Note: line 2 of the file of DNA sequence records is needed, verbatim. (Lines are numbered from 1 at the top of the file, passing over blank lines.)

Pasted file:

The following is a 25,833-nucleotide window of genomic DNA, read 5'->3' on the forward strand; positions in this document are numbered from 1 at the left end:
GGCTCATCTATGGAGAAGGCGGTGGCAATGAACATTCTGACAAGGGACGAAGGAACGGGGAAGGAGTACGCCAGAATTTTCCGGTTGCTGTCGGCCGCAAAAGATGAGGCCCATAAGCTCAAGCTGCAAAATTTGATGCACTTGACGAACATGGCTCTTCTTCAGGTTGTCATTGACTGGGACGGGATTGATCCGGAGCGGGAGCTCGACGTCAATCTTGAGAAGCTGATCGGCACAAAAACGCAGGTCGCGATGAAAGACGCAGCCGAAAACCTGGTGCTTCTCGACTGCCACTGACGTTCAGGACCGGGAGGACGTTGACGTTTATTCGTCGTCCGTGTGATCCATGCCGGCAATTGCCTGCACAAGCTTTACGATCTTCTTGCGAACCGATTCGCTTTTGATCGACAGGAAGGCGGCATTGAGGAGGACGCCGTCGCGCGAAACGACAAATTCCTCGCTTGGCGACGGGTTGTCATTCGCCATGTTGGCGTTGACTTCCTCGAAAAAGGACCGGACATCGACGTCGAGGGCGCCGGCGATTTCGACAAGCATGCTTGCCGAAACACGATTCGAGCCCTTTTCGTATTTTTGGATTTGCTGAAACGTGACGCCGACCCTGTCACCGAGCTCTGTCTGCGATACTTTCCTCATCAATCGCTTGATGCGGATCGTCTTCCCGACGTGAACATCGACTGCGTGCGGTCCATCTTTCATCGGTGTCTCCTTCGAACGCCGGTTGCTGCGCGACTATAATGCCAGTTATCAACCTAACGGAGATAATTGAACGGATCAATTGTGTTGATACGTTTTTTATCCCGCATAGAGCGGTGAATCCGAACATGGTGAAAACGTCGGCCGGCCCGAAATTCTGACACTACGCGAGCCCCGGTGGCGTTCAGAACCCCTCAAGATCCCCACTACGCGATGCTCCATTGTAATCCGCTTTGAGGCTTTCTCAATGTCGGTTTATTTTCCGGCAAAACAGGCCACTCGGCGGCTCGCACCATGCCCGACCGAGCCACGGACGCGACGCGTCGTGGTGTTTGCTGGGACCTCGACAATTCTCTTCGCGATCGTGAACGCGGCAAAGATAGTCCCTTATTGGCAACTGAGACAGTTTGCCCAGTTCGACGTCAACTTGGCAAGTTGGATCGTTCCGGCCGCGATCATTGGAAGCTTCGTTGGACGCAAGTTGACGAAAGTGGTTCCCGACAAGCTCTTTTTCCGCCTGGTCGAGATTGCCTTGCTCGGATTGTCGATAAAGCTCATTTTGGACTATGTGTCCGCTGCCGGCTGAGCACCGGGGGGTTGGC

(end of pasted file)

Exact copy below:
GGCTCATCTATGGAGAAGGCGGTGGCAATGAACATTCTGACAAGGGACGAAGGAACGGGGAAGGAGTACGCCAGAATTTTCCGGTTGCTGTCGGCCGCAAAAGATGAGGCCCATAAGCTCAAGCTGCAAAATTTGATGCACTTGACGAACATGGCTCTTCTTCAGGTTGTCATTGACTGGGACGGGATTGATCCGGAGCGGGAGCTCGACGTCAATCTTGAGAAGCTGATCGGCACAAAAACGCAGGTCGCGATGAAAGACGCAGCCGAAAACCTGGTGCTTCTCGACTGCCACTGACGTTCAGGACCGGGAGGACGTTGACGTTTATTCGTCGTCCGTGTGATCCATGCCGGCAATTGCCTGCACAAGCTTTACGATCTTCTTGCGAACCGATTCGCTTTTGATCGACAGGAAGGCGGCATTGAGGAGGACGCCGTCGCGCGAAACGACAAATTCCTCGCTTGGCGACGGGTTGTCATTCGCCATGTTGGCGTTGACTTCCTCGAAAAAGGACCGGACATCGACGTCGAGGGCGCCGGCGATTTCGACAAGCATGCTTGCCGAAACACGATTCGAGCCCTTTTCGTATTTTTGGATTTGCTGAAACGTGACGCCGACCCTGTCACCGAGCTCTGTCTGCGATACTTTCCTCATCAATCGCTTGATGCGGATCGTCTTCCCGACGTGAACATCGACTGCGTGCGGTCCATCTTTCATCGGTGTCTCCTTCGAACGCCGGTTGCTGCGCGACTATAATGCCAGTTATCAACCTAACGGAGATAATTGAACGGATCAATTGTGTTGATACGTTTTTTATCCCGCATAGAGCGGTGAATCCGAACATGGTGAAAACGTCGGCCGGCCCGAAATTCTGACACTACGCGAGCCCCGGTGGCGTTCAGAACCCCTCAAGATCCCCACTACGCGATGCTCCATTGTAATCCGCTTTGAGGCTTTCTCAATGTCGGTTTATTTTCCGGCAAAACAGGCCACTCGGCGGCTCGCACCATGCCCGACCGAGCCACGGACGCGACGCGTCGTGGTGTTTGCTGGGACCTCGACAATTCTCTTCGCGATCGTGAACGCGGCAAAGATAGTCCCTTATTGGCAACTGAGACAGTTTGCCCAGTTCGACGTCAACTTGGCAAGTTGGATCGTTCCGGCCGCGATCATTGGAAGCTTCGTTGGACGCAAGTTGACGAAAGTGGTTCCCGACAAGCTCTTTTTCCGCCTGGTCGAGATTGCCTTGCTCGGATTGTCGATAAAGCTCATTTTGGACTATGTGTCCGCTGCCGGCTGAGCACCGGGGGGTTGGC